Joseph K. H. Tan, PhD, is the Wayne C. Fox Professor of E-Business Innovation & E-Health, McMaster University, Hamilton, Ontario, Canada. Previously, Dr. Tan had served as Professor and Head, Information System and Manufacturing (ISM) Department, Wayne State University, and as Acting Chair of the Masters in Health Administration (MHA) Program, Department of Healthcare & Epidemiology, Faculty of Medicine, the University of British Columbia. Currently, as the Editor-in-Chief, the International Journal of Healthcare Information Systems & Informatics (IJHISI), Professor Tan sits on various journal advisory and editorial boards as well as on numerous organizing committees for local, national, and international meetings and conferences. Professor Tan is well published and his research, which has enjoyed significant support in the last 21 years from local, national, and international funding agencies and other sources, has also been widely cited and applied across a number of major disciplines, including health care informatics and clinical decision support, health technology management research, human processing of graphical representations, ergonomics, health administration education, telehealth, mobile health, and e-health promotion programming. His hobbies include writing and editing books, book chapters, and journal articles; working on collaborative grant projects; engaging in philosophical discussions with colleagues and peers; and reading his son’s work.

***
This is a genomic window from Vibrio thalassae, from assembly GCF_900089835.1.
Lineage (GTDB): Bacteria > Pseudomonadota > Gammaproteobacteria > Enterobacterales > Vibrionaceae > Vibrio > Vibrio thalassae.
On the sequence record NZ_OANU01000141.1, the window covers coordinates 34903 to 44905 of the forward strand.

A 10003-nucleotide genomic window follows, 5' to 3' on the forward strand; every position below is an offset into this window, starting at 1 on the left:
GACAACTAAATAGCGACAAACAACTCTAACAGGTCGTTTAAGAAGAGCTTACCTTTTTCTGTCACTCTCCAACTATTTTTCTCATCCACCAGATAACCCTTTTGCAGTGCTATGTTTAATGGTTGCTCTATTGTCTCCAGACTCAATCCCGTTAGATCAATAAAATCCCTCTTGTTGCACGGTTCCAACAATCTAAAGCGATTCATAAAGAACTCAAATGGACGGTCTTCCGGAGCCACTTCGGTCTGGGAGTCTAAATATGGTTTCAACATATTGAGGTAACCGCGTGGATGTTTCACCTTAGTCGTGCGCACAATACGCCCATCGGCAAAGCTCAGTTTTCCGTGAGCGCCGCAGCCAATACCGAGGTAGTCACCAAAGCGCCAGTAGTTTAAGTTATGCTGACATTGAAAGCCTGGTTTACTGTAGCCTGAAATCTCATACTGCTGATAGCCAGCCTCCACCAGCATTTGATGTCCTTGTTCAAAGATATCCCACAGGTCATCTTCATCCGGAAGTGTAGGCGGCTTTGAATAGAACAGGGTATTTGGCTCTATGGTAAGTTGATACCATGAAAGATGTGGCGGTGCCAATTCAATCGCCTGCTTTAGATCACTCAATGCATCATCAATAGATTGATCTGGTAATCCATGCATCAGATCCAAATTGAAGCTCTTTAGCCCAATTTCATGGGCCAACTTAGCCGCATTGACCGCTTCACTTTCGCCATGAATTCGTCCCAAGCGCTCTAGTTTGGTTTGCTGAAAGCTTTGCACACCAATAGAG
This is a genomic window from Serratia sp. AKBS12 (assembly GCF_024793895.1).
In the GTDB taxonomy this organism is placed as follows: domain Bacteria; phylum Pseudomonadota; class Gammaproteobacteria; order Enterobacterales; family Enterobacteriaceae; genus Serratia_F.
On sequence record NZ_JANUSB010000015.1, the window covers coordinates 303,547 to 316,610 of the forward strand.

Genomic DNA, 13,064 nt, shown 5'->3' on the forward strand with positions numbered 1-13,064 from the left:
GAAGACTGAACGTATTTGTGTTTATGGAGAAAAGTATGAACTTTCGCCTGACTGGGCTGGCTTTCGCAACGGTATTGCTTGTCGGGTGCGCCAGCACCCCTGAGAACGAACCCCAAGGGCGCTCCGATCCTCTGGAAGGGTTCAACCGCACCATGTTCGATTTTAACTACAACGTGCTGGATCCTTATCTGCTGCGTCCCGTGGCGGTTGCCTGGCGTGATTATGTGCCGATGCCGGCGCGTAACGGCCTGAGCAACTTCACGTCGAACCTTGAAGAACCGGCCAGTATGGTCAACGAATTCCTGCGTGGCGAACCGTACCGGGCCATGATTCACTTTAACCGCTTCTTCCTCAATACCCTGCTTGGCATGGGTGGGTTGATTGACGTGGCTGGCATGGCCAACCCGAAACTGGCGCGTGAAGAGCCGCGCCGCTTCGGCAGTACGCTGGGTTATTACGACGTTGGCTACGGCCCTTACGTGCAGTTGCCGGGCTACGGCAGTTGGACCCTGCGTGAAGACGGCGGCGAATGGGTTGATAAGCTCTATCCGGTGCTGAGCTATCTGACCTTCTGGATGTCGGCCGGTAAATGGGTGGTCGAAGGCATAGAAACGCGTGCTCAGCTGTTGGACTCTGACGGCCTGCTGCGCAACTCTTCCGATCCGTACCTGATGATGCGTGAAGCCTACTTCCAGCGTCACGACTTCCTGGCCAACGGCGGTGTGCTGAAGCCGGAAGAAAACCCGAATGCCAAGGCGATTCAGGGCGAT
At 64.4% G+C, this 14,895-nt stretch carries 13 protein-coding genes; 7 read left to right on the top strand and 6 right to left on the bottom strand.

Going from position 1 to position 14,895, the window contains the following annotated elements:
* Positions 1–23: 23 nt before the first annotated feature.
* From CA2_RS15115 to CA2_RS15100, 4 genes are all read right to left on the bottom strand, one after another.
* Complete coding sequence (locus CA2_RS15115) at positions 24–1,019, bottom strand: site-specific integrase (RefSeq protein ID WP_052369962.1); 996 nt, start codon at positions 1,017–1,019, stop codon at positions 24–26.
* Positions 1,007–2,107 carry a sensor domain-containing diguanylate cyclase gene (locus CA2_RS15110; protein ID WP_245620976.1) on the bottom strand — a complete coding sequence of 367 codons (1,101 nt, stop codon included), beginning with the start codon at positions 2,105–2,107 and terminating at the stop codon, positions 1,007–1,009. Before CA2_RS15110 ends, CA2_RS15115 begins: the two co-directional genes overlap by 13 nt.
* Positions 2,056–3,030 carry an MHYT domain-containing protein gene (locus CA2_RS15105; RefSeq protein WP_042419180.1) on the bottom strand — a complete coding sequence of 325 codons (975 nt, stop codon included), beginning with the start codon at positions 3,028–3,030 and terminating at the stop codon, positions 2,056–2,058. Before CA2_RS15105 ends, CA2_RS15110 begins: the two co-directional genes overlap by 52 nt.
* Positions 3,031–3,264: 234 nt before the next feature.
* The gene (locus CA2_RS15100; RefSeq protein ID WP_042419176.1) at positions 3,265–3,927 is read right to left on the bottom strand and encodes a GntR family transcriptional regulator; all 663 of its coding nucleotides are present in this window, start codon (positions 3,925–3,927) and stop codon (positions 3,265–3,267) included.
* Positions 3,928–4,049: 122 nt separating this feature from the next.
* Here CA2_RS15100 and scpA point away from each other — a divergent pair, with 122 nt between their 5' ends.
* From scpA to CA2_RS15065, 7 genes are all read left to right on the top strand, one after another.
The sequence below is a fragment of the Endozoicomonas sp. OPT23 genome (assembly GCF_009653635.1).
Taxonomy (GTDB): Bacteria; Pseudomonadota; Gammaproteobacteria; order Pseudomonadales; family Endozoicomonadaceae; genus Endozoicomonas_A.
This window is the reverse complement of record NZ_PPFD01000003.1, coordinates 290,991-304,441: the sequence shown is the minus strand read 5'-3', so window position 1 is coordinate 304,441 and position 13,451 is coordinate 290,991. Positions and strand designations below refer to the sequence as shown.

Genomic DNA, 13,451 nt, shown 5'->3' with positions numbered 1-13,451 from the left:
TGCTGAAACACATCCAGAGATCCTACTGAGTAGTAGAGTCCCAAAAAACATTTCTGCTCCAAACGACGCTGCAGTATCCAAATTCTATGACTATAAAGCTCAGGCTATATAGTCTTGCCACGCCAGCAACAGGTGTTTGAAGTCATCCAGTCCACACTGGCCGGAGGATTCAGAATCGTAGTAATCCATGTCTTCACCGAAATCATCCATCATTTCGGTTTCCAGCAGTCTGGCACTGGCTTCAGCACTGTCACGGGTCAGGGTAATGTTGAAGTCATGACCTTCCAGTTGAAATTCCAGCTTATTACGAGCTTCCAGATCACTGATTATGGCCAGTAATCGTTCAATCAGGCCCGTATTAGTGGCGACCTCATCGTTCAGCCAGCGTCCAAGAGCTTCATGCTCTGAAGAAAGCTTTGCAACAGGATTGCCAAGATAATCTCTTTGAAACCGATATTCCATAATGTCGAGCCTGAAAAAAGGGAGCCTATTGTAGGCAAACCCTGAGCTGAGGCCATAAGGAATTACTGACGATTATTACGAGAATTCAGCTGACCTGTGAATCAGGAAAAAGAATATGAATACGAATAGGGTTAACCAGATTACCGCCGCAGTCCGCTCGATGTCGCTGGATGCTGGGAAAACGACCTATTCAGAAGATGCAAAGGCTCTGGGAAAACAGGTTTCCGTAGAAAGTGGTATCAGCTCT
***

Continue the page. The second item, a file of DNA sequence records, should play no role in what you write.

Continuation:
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This section is an introduction to the full preface, which is included in the book.